By Philip Blenkinsop
BRUSSELS (Reuters) - Anheuser-Busch InBev reported higher than expected earnings in the first quarter on Thursday, as consumers bought more of its beer and accepted higher prices, prompting it to repeat its outlook for growth this year.
The world's largest brewer said earnings before interest, tax, depreciation and amortisation (EBITDA) would rise between 4% and 8% in 2022, in line with its medium-term growth target.
The maker of Budweiser, Corona and Stella Artois also said that revenue would grow at a faster pace than EBITDA, and the result for the first three months of the year were in line with that.
Price hikes and consumers trading up to more expensive brews have propelled revenue, while higher costs for commodities and beer deliveries curbed profit.
The Belgium-based brewer said it sold 2.8% more drinks by volume in the first quarter than a year ago, with increases across Latin America and Europe and declines in North America and the Asia-Pacific region.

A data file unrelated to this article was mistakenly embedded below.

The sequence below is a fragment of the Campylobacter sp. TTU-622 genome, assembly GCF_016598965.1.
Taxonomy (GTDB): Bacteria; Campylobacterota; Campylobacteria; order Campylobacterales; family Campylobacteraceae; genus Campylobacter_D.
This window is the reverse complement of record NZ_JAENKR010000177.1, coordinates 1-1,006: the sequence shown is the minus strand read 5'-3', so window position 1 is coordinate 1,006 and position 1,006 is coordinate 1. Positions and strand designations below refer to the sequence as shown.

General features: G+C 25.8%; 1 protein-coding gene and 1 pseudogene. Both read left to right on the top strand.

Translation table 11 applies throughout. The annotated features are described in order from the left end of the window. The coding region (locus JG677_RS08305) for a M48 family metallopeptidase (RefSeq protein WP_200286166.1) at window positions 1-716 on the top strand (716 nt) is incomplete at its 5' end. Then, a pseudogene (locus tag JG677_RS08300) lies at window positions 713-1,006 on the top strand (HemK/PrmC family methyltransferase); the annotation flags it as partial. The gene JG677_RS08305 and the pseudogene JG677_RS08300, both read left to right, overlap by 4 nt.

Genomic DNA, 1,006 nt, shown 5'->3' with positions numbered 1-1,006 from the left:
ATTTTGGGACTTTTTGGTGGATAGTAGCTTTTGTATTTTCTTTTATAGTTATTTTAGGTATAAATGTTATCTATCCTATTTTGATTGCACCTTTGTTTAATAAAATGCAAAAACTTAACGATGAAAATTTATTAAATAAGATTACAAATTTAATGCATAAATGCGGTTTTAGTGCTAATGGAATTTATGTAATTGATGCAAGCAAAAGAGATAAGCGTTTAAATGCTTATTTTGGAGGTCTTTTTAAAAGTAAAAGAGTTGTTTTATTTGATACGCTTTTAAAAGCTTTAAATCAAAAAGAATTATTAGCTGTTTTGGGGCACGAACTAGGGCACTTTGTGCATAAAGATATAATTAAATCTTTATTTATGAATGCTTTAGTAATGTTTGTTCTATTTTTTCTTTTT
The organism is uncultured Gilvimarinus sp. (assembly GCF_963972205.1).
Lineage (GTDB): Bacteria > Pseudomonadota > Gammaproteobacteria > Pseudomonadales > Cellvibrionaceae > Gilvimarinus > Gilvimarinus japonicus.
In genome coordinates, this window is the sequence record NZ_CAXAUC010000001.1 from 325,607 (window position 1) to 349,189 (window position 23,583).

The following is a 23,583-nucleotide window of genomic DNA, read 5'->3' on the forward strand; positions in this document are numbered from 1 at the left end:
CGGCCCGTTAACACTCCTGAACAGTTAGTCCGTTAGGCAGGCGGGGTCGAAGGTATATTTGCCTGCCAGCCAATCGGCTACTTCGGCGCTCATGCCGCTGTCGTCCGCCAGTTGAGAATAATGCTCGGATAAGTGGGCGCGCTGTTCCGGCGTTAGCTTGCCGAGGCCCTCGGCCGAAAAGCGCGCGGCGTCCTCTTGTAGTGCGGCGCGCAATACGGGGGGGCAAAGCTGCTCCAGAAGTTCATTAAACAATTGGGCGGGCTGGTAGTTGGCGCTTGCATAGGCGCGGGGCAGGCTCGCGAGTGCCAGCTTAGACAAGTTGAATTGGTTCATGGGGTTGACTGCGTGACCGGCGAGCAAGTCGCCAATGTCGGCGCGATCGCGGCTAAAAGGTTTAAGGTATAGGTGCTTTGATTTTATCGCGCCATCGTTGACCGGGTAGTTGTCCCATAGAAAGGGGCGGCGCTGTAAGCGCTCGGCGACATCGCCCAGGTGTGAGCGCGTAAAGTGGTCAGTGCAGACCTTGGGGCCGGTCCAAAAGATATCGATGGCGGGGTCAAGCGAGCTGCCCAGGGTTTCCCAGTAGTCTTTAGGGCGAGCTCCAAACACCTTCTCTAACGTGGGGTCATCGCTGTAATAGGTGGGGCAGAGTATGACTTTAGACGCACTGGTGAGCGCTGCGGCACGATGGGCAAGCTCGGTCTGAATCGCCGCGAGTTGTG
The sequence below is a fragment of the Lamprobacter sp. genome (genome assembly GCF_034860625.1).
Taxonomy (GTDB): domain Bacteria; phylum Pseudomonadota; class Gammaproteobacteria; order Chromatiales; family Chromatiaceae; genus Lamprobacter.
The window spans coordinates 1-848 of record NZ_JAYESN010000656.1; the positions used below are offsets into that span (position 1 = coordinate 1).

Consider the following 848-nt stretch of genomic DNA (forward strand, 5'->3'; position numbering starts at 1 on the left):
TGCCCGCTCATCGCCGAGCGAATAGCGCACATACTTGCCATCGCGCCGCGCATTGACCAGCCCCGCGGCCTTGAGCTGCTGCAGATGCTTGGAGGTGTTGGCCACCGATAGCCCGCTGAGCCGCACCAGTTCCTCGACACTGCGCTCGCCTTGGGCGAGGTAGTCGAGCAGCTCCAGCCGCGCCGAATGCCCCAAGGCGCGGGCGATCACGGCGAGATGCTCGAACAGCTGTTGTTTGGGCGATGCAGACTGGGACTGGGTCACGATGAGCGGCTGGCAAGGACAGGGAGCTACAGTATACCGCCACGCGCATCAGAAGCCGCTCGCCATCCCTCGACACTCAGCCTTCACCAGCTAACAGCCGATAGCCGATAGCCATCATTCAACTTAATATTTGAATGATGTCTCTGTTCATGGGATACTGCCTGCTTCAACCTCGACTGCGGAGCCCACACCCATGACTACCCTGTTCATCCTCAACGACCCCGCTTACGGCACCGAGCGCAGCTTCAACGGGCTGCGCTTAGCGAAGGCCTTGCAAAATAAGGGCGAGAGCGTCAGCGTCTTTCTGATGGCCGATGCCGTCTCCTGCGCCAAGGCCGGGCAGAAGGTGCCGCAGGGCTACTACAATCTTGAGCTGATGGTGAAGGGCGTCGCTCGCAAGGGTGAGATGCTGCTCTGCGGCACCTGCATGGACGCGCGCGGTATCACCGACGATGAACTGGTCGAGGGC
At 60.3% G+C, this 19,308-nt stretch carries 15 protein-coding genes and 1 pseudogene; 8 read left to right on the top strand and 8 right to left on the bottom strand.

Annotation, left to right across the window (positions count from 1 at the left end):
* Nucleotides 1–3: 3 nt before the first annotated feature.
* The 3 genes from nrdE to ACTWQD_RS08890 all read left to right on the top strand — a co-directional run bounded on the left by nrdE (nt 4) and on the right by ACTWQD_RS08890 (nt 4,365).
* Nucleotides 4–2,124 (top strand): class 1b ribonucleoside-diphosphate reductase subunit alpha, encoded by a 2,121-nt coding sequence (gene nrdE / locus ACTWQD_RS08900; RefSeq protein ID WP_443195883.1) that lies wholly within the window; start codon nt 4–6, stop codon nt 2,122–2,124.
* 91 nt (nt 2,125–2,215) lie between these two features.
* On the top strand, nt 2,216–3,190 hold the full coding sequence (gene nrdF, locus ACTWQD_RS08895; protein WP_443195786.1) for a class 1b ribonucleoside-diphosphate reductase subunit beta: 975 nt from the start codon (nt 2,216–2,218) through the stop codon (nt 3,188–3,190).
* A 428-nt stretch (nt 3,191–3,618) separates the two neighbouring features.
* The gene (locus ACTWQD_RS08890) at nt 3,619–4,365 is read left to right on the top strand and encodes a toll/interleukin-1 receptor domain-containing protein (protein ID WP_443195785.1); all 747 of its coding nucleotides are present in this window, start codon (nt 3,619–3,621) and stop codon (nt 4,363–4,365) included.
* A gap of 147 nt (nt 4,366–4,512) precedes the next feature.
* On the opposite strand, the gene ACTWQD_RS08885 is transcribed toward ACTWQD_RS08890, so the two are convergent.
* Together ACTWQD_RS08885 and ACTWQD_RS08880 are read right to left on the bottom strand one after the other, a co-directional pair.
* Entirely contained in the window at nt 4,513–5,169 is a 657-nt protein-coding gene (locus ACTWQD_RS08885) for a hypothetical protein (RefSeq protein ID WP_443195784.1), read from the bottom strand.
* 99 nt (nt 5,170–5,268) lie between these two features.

Revenue grew 11.1%, while core profit (EBITDA) was up 7.4% at $4.49 billion. Both increases exceeded average forecasts for rises of 7.6% and 4.6%, respectively, in a company-compiled poll.
The results mirror those of Heineken and Carlsberg, the world's second- and third-largest brewers, which have said that rising consumer prices have not so far dented demand for beer or for pricier premium brands.
AB InBev increased first-quarter earnings in major market Brazil as well as other Latin American countries and saw a sharp improvement in Europe, where coronavirus-related restrictions have been steadily eased, allowing bars and restaurants to reopen.
Earnings were also sharply higher in South Africa, a year on from a month-long ban on alcohol sales.
In the United States, the company's largest market, AB InBev increased revenue despite reduced beer shipments, with profit flat.
Profits were also little changed in China, where the reintroduction of coronavirus restrictions led to a decline in beer volumes.
(Reporting by Philip Blenkinsop; Editing by Clarence Fernandez and Edmund Klamann)